Crowdfunding has been hailed by some as the “democratisation of finance”. To many, it is viewed as a key alternative source of finance where we can all get involved in backing new companies through either donations or the purchase of equity.
Unfortunately, it hasn’t quite worked out like that.
There are several new financing models that use the umbrella term of crowdfunding, but they can be fundamentally different. In theory, “equity” crowdfunding lets large numbers of small investors invest in firms via online platforms – or “mini stock markets” for start-ups – regardless of their location.
From a business perspective, firms should be able to draw upon a wide range of funders in the crowd, who they might never have known existed, to fund, develop and grow their businesses.
What we’ve found is that equity crowdfunding isn’t as “new” or “inclusive” as people first envisaged.
The UK was one of the first countries to grant regulatory approval to equity crowdfunding and, through various tax incentives, has become something of a unique “laboratory” for this form of entrepreneurial finance. We have witnessed a massive growth in equity crowdfunding.
It appears to be doubling in size every year, spawning well known platforms like Crowdcube, Seedrs and The Syndicate Room. In the space of three years Crowdcube alone has raised over £100m in capital for over 300 start-ups.
During 2015, we undertook the largest in-depth study to date, examining equity crowdfunding in the UK, interviewing over 60 British start-ups to get their views of why firms use equity crowdfunding, how the process works and the benefits it brings to firms.
Some of our findings confirmed what is already known – that it is filling the funding gap for young start-ups who no longer consider banks as a source of early-stage growth capital. Indeed, many start-ups are attracted to the speed with which they can raise funding and like the lack of strings attached. There are also important intangible benefits to firms from the process, such as firm valuation, product validation and media exposure.
However, some other findings were unexpected. Contrary to the idea that crowdfunding is a transaction between firms and the “crowd”, seamlessly brought together through the internet, we found that deals were often driven by pre-existing networks of investors.
Roughly around two-thirds of the crowdfunding campaigns in our study were “pre-seeded” and backed by business angels (professional investors), with the crowd playing a “supporting role” where small investors are issued B-class shares that have no voting rights attached.
These professional investors are investing heavily in businesses that they know of and which are often located nearby to them; the crowd then “herd” towards firms who obtain pre-seed funding. So in many cases, equity crowdfunding isn’t really a new or “alternative” source of funding, but rather a repackaging of more traditional start-up funding.
As an internet-mediated form of funding, in theory, firms should be able to access equity crowdfunding irrespective of their geographical location. In reality, however, there seems to be a large “north-south” divide in terms of successful deals, with around half of all the deal flow emanating from London and the south-east.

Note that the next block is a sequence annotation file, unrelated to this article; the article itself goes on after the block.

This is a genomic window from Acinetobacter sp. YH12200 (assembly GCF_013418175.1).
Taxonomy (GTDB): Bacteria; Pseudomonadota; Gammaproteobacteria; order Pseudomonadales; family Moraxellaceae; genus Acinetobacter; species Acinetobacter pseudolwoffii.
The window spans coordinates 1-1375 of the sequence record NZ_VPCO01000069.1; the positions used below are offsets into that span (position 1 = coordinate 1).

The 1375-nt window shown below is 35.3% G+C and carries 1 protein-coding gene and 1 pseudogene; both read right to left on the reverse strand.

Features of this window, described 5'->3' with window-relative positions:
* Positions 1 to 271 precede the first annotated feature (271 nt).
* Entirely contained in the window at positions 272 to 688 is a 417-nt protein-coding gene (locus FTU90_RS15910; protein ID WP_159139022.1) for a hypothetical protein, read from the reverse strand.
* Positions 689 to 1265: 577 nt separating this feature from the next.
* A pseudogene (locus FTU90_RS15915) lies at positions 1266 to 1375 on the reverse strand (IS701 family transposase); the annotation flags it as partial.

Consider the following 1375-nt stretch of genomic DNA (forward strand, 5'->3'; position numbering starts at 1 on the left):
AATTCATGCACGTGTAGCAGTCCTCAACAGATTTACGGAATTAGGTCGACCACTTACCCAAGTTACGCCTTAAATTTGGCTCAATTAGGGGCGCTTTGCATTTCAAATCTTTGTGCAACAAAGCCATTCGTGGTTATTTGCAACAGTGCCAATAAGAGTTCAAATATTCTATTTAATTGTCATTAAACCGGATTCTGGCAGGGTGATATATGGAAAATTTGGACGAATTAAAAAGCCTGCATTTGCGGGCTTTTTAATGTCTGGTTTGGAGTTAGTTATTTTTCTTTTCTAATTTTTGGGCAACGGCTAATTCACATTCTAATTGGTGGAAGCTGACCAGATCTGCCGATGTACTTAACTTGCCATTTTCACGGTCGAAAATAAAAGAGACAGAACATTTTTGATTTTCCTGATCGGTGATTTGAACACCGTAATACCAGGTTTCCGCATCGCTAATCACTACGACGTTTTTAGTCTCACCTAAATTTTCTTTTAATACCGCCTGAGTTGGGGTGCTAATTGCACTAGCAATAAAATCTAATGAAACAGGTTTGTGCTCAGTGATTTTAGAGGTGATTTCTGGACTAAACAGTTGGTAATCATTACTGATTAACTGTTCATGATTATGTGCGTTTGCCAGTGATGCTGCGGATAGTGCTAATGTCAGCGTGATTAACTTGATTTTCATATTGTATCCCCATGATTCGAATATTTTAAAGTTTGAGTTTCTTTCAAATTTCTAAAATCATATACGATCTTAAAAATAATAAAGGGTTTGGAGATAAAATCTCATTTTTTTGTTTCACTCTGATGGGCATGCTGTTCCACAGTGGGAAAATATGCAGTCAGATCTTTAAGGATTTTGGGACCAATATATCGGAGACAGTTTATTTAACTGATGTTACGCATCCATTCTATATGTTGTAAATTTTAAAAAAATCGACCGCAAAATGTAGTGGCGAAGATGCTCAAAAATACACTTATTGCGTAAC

There are a number of potential reasons for this. For example, the majority of platforms are located in London and we have found that word-of-mouth referrals through business networks are still very important in both identifying and accessing crowdfunding platforms.
Many businesses also want to speak to platforms “in person” before committing to a campaign (rather than engaging virtually), and so being within visiting distance of a platform is important. So despite the internet-mediated nature of crowdfunding, where distance should be irrelevant, it is strongly concentrated in the London and the south-east ecosystem. We are currently exploring this trend further.
Tip of the iceberg
Few non-professional investors have the knowledge to undertake their own due diligence on firms before they invest nor do they offer firms any additional value (for example through advice or support) on top of their financial contribution.
Indeed, some start-ups have referred to the crowd as “dumb money”. Observers have also questioned the highly inflated valuations of some of the firms funded through equity crowdfunding, many of which are internet-based firms linked to the so-called “sharing economy”, and operating in consumer-oriented markets with no intellectual property or recoverable assets.
Given the high failure rate of new start-ups generally, and the nature of most crowdfunded businesses, few non-professional investors are likely to see a return on their investment any time soon.
Despite these reservations, given the current growth trajectory of equity crowdfunding, what we’ve seen so far may just the tip of the iceberg. However, icebergs can sink ships. While providing an important source of start-up funding, equity crowdfunding raises a number of thorny issues in terms of investor returns, investor protection, sustainability and the need for proper regulatory safeguards.
Crowdfunding has been heavily promoted by organisations such as NESTA but the way it actually works is strangely familiar. We thus advocate a more critically informed discussion about equity crowdfunding, especially given the UK’s heavily deregulated and proactive fiscal policy environment for this emerging source of entrepreneurial finance.